This week we have two submissions to the gallery about Box and Whisker – one from Brad Sarsfield and another from Jan Pieter Posthuma. Thanks to both them for producing this very important visual and publishing it to the gallery.

In Brad’s chart, every data point is plotted as a circle on the axis; this lets us visualize the distribution of the data points, the top and bottom 5% as ‘outliers’ and color them red and mark the ‘whiskers’ at those points, the 95th quantile and the 5th quantile. You can also adjust these quantile values to meet your needs. In this chart, you have to explicitly say ‘Do not summarize’ in the Values bucket to view each series and data point.

The one from Jan Pieter allows category to make the box colorful. It has a second ‘Samples” category to provide different sample results of one experiment group. The values are aggressed at this second group. But If you want to treat each data point separately, then you can have a column which has unique value for each row and put this in the Sample bucket

Here is the video from Brad

 5141.01 Visual Awesomeness Unlocked – Box and Whisker Plots

Make sure to mark the aggregation as ‘Don’t summarize’ in the Value bucket for each series.

38087.02 Visual Awesomeness Unlocked – Box and Whisker Plots

In the formatting section, you can also specify the percentile for each of the Quantile.

3872.03 Visual Awesomeness Unlocked – Box and Whisker Plots

Here is the one from Jan.

2110.04 Visual Awesomeness Unlocked – Box and Whisker Plots

To use, simply download Box and Whisker chart from the visuals gallery and import it to your Power BI report and use it.

Here are the links to Brad’s and Jan’s Box plots.

You can also download the pbix file with sample file attached to this post.

As usual, we can’t wait to hear your thoughts and your ideas for improvements.


Perfect Benchmarking-Tool! Thanks a lot !!!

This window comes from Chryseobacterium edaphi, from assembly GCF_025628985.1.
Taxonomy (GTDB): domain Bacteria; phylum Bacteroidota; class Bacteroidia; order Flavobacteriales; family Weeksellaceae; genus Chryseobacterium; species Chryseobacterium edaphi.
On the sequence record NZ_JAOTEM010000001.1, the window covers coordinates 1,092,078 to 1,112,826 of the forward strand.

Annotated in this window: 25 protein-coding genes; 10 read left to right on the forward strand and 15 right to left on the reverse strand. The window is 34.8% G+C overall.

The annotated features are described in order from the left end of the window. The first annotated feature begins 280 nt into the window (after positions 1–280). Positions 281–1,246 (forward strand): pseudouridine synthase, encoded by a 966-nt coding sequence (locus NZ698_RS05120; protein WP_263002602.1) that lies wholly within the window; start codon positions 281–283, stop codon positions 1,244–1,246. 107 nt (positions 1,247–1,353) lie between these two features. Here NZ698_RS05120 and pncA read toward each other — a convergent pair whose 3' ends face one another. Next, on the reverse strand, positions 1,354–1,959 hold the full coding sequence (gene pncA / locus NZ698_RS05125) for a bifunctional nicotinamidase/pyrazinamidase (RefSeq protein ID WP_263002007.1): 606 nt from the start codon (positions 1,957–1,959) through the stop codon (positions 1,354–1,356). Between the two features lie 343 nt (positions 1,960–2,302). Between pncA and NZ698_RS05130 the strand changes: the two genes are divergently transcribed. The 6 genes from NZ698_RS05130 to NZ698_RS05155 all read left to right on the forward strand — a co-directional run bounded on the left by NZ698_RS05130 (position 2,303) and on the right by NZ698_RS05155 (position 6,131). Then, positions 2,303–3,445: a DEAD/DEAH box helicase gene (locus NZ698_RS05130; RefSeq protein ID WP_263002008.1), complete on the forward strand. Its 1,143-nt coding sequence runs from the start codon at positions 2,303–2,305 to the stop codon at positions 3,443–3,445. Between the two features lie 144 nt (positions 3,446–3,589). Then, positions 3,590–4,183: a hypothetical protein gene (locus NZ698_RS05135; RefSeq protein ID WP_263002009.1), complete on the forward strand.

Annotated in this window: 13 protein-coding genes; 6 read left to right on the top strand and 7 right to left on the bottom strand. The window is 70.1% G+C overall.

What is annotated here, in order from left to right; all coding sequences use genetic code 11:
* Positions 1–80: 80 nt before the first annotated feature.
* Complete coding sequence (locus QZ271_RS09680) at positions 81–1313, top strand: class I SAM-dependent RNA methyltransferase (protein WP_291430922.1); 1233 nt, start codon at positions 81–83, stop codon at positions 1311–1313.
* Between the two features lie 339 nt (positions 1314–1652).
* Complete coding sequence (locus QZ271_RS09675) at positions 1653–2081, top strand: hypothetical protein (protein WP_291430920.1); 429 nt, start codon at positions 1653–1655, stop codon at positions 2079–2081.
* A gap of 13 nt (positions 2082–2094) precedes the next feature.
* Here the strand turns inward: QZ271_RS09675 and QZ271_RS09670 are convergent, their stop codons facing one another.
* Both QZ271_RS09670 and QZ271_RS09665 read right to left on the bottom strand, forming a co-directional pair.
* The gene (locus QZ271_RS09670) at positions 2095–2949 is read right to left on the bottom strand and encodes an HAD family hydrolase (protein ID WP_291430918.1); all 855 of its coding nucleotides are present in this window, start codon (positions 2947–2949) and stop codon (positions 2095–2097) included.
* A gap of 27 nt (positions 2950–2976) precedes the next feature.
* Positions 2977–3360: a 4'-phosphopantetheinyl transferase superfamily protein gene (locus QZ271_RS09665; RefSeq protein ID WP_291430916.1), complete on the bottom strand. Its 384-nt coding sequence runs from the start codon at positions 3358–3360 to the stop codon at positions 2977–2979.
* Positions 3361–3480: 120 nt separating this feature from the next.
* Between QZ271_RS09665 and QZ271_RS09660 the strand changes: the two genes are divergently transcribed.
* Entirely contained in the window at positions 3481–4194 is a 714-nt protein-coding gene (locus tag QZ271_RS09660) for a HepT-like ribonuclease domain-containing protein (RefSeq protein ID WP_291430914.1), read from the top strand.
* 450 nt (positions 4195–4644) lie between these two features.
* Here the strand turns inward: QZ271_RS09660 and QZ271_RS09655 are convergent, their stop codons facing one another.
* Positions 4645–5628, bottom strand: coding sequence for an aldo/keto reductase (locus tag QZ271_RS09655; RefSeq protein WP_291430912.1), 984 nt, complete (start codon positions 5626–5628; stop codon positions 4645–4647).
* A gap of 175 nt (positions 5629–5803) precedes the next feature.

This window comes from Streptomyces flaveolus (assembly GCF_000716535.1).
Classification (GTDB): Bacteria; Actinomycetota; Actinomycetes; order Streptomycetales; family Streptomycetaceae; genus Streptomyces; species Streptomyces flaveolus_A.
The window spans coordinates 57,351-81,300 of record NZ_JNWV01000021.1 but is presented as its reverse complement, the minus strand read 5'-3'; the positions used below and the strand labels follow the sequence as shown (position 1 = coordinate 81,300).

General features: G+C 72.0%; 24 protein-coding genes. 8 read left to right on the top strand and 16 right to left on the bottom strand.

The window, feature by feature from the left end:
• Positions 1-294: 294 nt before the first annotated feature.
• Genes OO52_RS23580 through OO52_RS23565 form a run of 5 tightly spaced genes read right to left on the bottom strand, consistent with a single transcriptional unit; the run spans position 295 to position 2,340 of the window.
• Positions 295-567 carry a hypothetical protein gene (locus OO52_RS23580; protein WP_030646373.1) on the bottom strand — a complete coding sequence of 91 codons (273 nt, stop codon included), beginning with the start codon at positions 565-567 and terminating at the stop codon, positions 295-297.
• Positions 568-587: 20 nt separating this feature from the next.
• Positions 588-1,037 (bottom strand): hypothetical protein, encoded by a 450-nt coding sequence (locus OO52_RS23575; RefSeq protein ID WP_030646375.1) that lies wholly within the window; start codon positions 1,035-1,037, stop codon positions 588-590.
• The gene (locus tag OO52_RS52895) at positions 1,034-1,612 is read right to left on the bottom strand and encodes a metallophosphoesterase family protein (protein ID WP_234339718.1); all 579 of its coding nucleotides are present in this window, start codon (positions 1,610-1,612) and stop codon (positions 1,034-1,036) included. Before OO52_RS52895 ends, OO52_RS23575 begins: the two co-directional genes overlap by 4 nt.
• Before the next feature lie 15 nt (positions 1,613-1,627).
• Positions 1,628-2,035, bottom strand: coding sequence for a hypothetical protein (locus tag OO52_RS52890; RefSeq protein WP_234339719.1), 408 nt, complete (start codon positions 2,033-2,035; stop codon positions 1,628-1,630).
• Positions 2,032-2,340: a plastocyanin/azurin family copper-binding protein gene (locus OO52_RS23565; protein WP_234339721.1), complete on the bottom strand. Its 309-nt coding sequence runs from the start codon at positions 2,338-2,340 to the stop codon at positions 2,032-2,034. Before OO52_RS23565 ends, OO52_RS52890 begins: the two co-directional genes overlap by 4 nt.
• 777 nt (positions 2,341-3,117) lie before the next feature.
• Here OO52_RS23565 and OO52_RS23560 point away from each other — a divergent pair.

Awesome, thanks for this great viz!

Yet to try this but it looks like it will fill a big gap in allowing data to be viewed in the context of what is normal!  Good work!

Thank you for working on this, it’s a great improvement icon smile Visual Awesomeness Unlocked – Box and Whisker Plots

Thanks. Great visual.

There is a similar style of tool in Technical Analysis for share trading. It’s called a candlestick chart. One other feature of the candlestick chart is that the box is coloured in if the share closes lower than it opens on that day, it is left uncoloured if it closes higher.

A really cool feature might be to colour the box if the mean is lower than the previous time period,leave it uncoloured if it is higher. This way you also get a quick visual indicator of where the mean is moving.

This visualization is FLAWED. I’ve been using Box and Whisker plots for a long time and never seen anything like this. Excel 2016 B&W plot does it correctly (and is compatible with R’s standard box and whisker plot).

How Excel, R, and other packages calculate limits:

1) Q1 is ALWAYS the 25th percentile

2) Q2 is ALWAYS the median, or the 50th percentile

3) Q3 is ALWAYS the 75th percentile

4) The bottom of the lower whisker is ALWAYS Q2-1.5IQR

5) The top of the whisker is ALWAYS Q3+1.5IQR

6) Values outside these limits are outliers